Q&A for Brokers: Your First Million Dollar Trade | news/arlington

Multimillion-dollar home sales are now the norm in many areas of Northern Virginia, but they always weren’t.

For this quarterly real estate guide, the Sun Gazette asked some of the region’s top real estate professionals to recall their first million-dollar sale.

Here are their answers.

Natalie Roy, Keller Williams: “My first million dollar home sale was an ad in my Lyon Park neighborhood. It was my first year in the business in 2013. The house was a rental house, filled with Ultimate Frisbee players, including my daughter. The owners, whom I knew from the neighborhood, were moving. I remember having to redecorate the house and get it ready for sale, including removing pull-up bars on the doors. We didn’t stage the house, which would be unheard of right now. Sold within a week.”

Jack Shafran, Yeonas and Shafran Real Estate: “It was in 1987 and I was 28 years old. It was a new spec home on Potomac River Road in McLean and sold for $1.5 million when people had a lot of money. I approached the builder about selling the house because I had a buyer who was interested. My average sales at the time was about $100,000 or less. That $1.5 million sale gave me the strength to think I could make it in this business.”

Betsy Twigg, McEnearney Associates: “A handyman told me about a small house on a half-acre property on Rock Spring Road in Arlington that the owner wanted a million dollars for. It was almost the end of the Clinton administration and I was representing a buyer living abroad. He moved back to the area and wanted to buy a lot to build a big house. He bought the property for just over a million, tore down the existing house and built a much larger house. Now it’s worth $5 million.”

Craig Burns, The Redux Group: “I remember the first sale of a million dollar home as an added responsibility as a listing agent. The house was abandoned after my clients moved, and with weekly storms I felt a responsibility to check the interior and exterior of the house and make sure the lawn was maintained. I thought it best to let the buyers move into their million dollar home with a freshly mowed lawn and a freshly cleaned house. I also took weekly photos and sent them to both the sellers and the buyer’s broker to reassure them that the house was in order.”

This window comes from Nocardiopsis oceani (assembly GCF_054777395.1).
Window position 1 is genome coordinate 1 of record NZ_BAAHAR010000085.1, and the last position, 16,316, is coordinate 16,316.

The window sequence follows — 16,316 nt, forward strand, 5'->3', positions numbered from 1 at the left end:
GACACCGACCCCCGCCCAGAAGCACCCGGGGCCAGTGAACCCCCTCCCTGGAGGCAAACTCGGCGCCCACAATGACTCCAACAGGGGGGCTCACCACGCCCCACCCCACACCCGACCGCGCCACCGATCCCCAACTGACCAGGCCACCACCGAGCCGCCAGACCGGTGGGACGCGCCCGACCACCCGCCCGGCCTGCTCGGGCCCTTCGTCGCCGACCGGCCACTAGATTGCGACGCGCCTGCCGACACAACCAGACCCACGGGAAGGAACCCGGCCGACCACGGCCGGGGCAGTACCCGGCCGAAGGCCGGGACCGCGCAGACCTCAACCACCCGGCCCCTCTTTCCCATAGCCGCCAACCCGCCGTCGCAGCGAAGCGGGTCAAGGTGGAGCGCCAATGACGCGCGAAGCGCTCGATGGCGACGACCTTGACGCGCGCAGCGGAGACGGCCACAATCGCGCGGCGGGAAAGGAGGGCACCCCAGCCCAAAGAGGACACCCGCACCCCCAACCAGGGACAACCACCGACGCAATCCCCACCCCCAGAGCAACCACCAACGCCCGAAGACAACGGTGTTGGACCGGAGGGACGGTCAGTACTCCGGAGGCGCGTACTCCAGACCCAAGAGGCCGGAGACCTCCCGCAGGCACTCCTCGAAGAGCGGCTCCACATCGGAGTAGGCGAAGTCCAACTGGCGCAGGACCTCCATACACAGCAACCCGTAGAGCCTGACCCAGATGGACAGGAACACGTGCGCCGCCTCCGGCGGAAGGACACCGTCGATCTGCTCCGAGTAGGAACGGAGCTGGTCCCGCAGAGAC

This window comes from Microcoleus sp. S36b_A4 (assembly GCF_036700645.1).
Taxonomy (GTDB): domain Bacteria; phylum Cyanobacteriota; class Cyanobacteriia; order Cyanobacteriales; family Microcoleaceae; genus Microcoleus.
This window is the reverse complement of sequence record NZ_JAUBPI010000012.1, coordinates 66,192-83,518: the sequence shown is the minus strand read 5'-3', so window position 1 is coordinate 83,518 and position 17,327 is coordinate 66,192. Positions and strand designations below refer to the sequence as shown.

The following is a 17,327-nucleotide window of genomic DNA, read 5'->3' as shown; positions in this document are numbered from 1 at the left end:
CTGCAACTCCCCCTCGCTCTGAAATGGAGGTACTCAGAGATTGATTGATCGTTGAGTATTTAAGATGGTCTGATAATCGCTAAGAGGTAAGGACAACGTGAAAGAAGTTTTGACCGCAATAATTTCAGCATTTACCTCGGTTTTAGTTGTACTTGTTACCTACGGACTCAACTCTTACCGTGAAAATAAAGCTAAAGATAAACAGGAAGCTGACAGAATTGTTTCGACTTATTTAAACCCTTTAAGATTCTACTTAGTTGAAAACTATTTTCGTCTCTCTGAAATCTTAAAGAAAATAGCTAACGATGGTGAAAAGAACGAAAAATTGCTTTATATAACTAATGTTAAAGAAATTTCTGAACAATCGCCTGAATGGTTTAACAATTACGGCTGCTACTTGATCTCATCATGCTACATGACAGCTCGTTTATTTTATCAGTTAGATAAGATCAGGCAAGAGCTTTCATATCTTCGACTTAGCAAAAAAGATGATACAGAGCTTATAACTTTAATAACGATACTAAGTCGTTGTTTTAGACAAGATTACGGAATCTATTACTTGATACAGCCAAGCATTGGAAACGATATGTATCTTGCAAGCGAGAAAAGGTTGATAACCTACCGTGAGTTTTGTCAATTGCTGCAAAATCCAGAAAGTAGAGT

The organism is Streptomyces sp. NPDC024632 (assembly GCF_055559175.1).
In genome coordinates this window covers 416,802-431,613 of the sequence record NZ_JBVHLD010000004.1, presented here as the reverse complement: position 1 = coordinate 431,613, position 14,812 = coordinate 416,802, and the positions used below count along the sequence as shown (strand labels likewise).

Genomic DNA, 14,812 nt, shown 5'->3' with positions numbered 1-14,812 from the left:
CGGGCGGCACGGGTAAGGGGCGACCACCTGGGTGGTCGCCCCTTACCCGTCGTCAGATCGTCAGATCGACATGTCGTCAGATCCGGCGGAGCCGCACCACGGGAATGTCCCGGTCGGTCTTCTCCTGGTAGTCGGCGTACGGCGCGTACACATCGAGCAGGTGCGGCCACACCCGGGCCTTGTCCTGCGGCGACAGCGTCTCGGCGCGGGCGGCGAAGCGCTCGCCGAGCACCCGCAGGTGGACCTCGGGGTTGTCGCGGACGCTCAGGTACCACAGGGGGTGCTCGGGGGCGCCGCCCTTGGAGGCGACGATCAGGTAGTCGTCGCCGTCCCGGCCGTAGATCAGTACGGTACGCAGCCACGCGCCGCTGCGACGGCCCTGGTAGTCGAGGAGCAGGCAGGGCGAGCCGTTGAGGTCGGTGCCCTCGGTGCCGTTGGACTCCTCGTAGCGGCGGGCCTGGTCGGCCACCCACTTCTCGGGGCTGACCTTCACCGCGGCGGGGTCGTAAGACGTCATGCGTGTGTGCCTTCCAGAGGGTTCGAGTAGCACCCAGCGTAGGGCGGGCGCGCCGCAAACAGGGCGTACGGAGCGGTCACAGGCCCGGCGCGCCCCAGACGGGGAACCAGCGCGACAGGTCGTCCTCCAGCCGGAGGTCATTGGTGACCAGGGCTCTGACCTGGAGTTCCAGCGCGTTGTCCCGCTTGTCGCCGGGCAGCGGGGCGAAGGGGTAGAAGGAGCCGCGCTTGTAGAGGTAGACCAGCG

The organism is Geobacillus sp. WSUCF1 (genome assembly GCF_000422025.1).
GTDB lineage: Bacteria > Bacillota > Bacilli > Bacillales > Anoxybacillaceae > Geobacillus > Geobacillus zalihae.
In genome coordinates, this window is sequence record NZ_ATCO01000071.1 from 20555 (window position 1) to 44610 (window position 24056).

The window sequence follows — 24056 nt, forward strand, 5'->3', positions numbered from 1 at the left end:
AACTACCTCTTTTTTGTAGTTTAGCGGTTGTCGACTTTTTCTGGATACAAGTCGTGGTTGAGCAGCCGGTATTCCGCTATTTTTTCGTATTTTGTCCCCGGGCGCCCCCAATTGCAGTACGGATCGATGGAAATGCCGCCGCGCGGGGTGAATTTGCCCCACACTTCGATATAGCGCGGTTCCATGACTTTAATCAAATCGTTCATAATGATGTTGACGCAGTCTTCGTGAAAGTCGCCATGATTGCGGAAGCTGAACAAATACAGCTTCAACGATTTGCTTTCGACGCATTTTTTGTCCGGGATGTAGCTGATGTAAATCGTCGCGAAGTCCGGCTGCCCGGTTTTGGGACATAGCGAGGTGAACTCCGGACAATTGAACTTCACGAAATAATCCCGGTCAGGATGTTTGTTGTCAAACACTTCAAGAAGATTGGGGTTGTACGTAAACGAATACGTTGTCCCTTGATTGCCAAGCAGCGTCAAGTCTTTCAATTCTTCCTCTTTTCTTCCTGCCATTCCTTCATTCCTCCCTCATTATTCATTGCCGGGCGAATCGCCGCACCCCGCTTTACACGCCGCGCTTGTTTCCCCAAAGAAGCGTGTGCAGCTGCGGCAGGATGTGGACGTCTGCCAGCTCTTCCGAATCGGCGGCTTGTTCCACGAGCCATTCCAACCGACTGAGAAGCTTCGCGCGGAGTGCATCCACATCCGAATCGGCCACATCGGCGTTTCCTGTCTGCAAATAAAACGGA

Dawn Wilson, TTR Sotheby’s International: “It was many years ago in North Arlington. It was a new build, charming house that was perfect for my clients. The layout was so logical. It was located on a quiet street with a nice garden. I remember one of the bedrooms had the most adorable little chandelier. My clients’ children were young then and are all grown up now. I smile every time I think of my clients raising their families there and enjoying that house for all those years.”

Casey Samson, Samson Properties: “It was a beautiful new house, but it felt like something was needed. I asked a local gallery in Vienna to bring some beautiful pieces and hang them at home. They looked great and gave the house a modern look. The builder’s wife told us to tear them down and we did, but not before a buyer loved them, bought the house and wanted some of the pieces. In normal markets, which this isn’t, people think million dollar homes are harder to sell, but that’s not true. High-tech companies on the West Coast have brought a lot more money into the buyer’s pool. As long as the house is prepared and priced correctly, buyers will fight for it.”